The exquisite leaf

Walter Chang knew, as soon as he opened the door, that they’d been again and they’d keep returning until they had what they were seeking. Not much was disturbed except the smell of the room. The teak shelves and cabinets that hid every inch of wall stood just as always and the tins and jars of tea of every exotic kind. There was a particular smell that came from the room being undisturbed at night and the first breath of it each morning was all he needed to get his aging bones through another day of measuring and tasting and selling.

He came as usual from the temple on the hill. As soon as he opened the shop door he knew the portents had been right. They’d been back.

Chang’s had survived through three generations, through revolutions, wars, extortion rackets, economic highs and lows and times when it seemed no one valued the teas upon his shelves and the business would die with its aging cutomers. But new generations discovered the subtle beauty and when they did Chang’s had always been there for those seeking the finest and the strangest.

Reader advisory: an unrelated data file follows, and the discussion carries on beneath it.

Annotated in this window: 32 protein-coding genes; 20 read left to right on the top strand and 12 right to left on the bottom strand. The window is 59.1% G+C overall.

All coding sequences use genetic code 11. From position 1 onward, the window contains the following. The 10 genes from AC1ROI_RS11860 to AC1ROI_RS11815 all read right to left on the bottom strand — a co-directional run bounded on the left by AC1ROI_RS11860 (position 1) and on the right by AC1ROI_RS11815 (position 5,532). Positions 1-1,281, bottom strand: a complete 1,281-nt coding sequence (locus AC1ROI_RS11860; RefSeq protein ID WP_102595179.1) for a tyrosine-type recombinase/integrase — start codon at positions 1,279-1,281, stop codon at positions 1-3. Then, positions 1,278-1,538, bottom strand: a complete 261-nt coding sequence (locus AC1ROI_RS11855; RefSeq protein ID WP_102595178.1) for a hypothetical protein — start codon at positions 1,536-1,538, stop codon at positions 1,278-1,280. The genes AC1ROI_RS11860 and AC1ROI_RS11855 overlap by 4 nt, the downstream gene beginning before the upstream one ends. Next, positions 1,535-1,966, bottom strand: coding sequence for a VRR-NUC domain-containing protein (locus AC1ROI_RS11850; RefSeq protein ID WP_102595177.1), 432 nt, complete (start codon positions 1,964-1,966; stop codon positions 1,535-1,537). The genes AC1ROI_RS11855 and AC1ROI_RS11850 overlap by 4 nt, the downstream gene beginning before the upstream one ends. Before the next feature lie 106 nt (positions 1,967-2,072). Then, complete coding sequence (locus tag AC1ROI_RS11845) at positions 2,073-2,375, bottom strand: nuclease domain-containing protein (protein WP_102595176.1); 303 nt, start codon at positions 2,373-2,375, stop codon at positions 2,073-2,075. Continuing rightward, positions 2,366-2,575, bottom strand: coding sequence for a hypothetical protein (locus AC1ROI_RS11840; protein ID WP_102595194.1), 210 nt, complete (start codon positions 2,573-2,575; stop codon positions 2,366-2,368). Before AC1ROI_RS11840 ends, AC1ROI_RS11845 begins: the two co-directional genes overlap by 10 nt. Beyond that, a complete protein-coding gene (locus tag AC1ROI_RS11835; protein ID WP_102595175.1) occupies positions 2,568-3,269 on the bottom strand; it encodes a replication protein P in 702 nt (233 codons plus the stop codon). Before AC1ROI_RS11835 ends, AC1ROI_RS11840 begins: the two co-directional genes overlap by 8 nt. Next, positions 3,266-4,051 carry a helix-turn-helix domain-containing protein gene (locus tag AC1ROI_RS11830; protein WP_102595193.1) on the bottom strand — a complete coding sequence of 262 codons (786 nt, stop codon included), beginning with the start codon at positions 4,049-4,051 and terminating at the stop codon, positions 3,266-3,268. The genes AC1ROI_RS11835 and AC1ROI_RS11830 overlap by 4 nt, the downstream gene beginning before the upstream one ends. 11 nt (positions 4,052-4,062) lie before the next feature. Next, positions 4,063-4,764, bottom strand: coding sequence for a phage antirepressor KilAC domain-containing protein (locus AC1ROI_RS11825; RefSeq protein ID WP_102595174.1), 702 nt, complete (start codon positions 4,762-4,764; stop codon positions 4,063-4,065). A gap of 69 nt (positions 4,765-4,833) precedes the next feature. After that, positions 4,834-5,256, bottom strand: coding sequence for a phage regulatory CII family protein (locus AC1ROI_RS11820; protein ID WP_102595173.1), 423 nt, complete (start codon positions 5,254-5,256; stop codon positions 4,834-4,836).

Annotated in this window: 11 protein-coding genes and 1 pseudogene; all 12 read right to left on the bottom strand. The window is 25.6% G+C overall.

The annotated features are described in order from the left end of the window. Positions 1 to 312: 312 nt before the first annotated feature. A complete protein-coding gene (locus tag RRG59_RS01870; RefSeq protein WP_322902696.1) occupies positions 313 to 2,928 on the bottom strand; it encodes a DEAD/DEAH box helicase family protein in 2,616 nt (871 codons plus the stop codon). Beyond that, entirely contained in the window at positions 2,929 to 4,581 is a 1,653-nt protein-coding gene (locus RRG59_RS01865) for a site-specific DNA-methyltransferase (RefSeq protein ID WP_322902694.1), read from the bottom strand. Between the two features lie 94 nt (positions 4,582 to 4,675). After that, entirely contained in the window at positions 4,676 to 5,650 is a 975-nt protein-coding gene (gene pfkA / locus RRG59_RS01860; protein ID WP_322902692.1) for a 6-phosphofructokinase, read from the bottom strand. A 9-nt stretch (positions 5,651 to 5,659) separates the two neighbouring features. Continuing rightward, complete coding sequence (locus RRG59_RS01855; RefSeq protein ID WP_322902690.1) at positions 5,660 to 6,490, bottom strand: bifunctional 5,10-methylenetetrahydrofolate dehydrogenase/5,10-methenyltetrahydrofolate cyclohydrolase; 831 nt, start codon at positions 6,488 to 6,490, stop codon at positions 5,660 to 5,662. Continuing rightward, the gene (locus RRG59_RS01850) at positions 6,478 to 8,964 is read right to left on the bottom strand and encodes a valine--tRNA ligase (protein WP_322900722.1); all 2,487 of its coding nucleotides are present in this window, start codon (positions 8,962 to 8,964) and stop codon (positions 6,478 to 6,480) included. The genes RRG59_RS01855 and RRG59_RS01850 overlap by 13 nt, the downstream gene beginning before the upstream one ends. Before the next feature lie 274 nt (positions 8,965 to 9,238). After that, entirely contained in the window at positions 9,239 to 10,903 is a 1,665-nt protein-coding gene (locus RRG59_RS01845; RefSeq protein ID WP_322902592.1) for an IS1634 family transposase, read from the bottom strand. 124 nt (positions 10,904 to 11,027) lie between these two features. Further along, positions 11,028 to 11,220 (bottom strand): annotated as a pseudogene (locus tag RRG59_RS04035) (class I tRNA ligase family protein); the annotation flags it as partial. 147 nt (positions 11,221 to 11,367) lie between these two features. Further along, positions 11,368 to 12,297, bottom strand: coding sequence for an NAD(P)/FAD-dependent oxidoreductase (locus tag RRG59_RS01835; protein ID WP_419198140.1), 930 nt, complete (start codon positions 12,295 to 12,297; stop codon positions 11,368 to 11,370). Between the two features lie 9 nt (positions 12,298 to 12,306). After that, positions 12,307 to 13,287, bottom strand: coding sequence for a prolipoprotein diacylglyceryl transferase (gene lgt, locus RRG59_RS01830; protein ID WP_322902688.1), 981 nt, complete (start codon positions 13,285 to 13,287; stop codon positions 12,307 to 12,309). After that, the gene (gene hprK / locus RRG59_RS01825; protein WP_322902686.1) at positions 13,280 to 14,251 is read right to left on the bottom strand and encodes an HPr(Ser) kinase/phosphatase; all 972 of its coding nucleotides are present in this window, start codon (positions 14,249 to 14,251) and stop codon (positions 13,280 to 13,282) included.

Most of his teas were sold fresh or aged briefly. But there were a few that were kept like fine red wines. Some were pre-revolutionary, picked in the days of the Europeans, compressed into tight inky dark wheels like hashish and wrapped in leaves and string, they were the teas of connossiers, rare in every sense and extremely valuable.

Chang went to the safe. This time it had been opened. They’d taken some of his best. But they hadn’t found what they’d been after. The safe was his last line of protection. They would not be so discrete next time. Walter Chang felt beneath the countertop of a cabinet his great grandfather had made. He found the wooden latch that released the secret panel and the drawer within it. Inside was a centruy-old 24-inch wheel of the finest aged tea ever picked and pressed. It was the only one in existence, rumoured more than known. He knew exactly what he would do. He had been imagining this day. With the tea in a simple calico bag he headed for the train station. By afternoon he would be at the house of his most valued customer, Zhou Lu.

Zhou was a collector as well as an afficianado. He would pay any amount for the tea. But he would pay Walter only a cup made from a few of the leaves scraped from the edge of the wheel. They would drink together, for that was what tea was for. Then they’d re-wrap the wheel. Their single taste would suffice for the rest of their lives. For Walter that would not be so long, for that tea, his grandfather had told him, would be his family’s curse and their salvation. Zhou would see that Walter’s grand children, who drank only coffee and soft drinks and knew nothing of the exquisite leaf, would be well looked after. Walter would taste what had been forbidden so long and then he would be prepared for another life. This was how he had always known it would be.

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